This is an article which might help those who have never understood why people voted for Brexit. I use the example of the respective performances of the UK and EU member states in relation to delivering Covid-19 vaccinations – the most important government intervention of my lifetime.

I should make clear at the outset that I voted to Remain for lots of reasons (but mainly because I didn’t think that it was in our economic interests to leave and as a father of two kids I wanted them to have the same opportunities as I had growing up – to work and travel in the EU).

However, I didn’t find being asked our view regarding membership objectionable. I half anticipated the outcome of the referendum and accepted its result.

I never joined marches calling for a second vote nor did I think one was ever going to take place. Indeed, I won a few hundred quid off people who were convinced Brexit would never happen even after the referendum – by the way, some of you still owe me!

Anyway, I think the vaccine programme reveals something about why people voted for Brexit.

Last summer the Prime Minister appointed Kate Bingham, a venture capitalist, to head the UK’s Vaccine Task Force. Her job was to consider the two hundred-odd vaccine candidates on offer, select which ones we should procure, negotiate with the suppliers and place orders to ensure we had a ready supply upon approval of each. Bingham reported directly to the PM himself.

Her appointment caused controversy. She was married to Tory MP and Minister Jesse Norman. Jolyon Maugham from the Good Law project has initiated a judicial review contesting her appointment. The Sunday Times ran several stories about her PR expenses. Some claimed her recommendation that the UK should pursue its own procurement process would lead to avoidable deaths.

By 31 December she had stepped down from her post but has since appeared at Select Committee meetings as she has throughout her tenure to account for her decisions.

So far, at least, the UK has had a very successful roll out of vaccinations. We have approved three vaccines and adopted a 12-week dosing policy that may soon become the norm across the world. Crucially, Bingham completed negotiations and placed orders before most other countries, including the EU. The NHS, care homes, pharmacies and tens of thousands of volunteers have had ready access to a supply of vaccines to administer since December.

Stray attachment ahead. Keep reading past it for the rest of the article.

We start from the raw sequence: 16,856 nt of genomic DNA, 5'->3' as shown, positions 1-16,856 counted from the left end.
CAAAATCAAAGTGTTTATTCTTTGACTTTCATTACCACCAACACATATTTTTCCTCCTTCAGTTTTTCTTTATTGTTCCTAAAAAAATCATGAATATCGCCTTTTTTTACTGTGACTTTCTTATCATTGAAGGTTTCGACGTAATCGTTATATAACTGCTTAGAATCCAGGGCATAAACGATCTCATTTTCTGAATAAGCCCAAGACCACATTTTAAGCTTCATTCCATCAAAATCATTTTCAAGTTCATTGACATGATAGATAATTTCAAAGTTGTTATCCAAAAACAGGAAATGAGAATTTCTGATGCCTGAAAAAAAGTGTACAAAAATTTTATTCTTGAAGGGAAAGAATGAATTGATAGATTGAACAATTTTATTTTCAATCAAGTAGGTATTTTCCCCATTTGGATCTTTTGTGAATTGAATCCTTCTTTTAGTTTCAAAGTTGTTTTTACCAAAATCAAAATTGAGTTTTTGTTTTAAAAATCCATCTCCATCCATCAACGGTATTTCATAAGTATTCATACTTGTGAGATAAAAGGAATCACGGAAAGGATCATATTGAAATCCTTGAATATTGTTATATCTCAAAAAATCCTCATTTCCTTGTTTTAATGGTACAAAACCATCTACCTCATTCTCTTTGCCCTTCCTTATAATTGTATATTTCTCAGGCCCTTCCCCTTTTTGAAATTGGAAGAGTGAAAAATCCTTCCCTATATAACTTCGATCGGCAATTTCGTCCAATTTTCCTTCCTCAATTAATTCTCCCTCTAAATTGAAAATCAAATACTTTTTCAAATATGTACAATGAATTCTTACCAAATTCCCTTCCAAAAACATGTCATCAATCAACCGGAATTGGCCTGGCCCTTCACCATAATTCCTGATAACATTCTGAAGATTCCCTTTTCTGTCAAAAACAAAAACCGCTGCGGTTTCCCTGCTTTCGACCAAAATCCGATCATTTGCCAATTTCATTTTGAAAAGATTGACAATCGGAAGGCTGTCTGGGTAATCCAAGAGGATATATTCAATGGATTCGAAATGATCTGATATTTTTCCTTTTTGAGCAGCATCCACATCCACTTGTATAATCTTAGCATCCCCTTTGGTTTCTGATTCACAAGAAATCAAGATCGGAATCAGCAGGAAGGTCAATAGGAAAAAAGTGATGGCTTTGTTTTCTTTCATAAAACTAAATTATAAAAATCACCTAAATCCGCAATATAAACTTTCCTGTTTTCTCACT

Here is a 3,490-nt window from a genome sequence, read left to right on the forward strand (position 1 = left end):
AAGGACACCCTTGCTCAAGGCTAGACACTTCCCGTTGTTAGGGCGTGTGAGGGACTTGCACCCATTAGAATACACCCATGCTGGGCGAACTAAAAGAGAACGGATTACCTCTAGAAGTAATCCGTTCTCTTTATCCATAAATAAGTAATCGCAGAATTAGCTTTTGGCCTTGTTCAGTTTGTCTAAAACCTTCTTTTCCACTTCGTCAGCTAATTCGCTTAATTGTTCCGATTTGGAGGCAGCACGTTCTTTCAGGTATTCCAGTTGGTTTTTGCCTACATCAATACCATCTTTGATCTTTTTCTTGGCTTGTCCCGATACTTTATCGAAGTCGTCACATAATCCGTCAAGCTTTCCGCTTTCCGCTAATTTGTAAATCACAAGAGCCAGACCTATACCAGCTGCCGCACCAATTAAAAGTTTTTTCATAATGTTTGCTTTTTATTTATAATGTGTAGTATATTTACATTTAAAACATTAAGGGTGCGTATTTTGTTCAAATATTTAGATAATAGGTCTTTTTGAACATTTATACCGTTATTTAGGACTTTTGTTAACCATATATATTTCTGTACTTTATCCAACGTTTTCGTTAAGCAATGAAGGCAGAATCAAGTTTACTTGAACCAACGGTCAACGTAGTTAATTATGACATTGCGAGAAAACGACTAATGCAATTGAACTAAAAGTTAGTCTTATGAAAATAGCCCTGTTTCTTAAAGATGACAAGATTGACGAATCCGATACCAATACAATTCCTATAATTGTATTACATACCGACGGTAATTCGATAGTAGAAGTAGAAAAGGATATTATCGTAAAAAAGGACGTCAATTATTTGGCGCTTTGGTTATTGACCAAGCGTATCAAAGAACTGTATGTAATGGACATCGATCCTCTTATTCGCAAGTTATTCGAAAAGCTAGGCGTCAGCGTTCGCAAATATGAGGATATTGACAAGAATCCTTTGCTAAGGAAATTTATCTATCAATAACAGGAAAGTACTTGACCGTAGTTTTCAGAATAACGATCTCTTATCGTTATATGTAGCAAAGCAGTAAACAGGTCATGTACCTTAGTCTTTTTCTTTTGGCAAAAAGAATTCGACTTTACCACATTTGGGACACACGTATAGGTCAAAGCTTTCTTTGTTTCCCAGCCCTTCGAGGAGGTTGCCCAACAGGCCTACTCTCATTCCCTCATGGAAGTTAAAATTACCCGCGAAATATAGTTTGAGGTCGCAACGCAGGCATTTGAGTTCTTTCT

Meanwhile the EU has, by comparison, been very slow to implement its vaccination programme. As has been reported widely, in the last 72 hours the UK has vaccinated more people than France has in total to date. The EU procurement process got bogged down, the approval process was slow and unsurprisingly the bloc is now short of vaccine supplies.

But let’s imagine it had worked out differently. Imagine if the EU had used its size and greater purchasing power to negotiate deals with suppliers before the UK and the European Medicines Agency (EMA) had implemented emergency approval processes sooner. Many claimed this was likely.

Instead of reading daily reports of how well we were doing compared to the EU, imagine the EU had vaccinated six times as many people as we had.

In that scenario you would doubtless be hearing a lot more about Kate Bingham and how she and the PM had denied millions a jab that could have saved their lives.

Now think of the 400 million EU citizens and how they must feel right now. Who led their procurement and to whom are they accountable? Who appointed them? How often have they been subjected to media and Parliamentary scrutiny?

Every time people have been asked why they voted Leave in 2016 they have expressed a desire for something we have come to call sovereignty. It’s been routinely derided as meaningless and outdated in the modern world by many and social media is awash with posts to that effect.

Last summer we diverged from the EU and took control of our vaccine programme. The accountability for doing so was clear. No one has a clue who is responsible for the EU vaccine programme and in all likelihood no one ever will.

I still wish we were members of the EU but after this past month I feel much less disparaging about those who didn’t because our membership didn’t feel democratically accountable and they wanted our parliament to have more control.

As I wait for the good news about vaccine numbers each day, I don’t just feel the pride that so many of us do right now – I sense something else. I guess you could call it empathy. A new empathy for those who concluded sovereignty trumped all other arguments five years ago.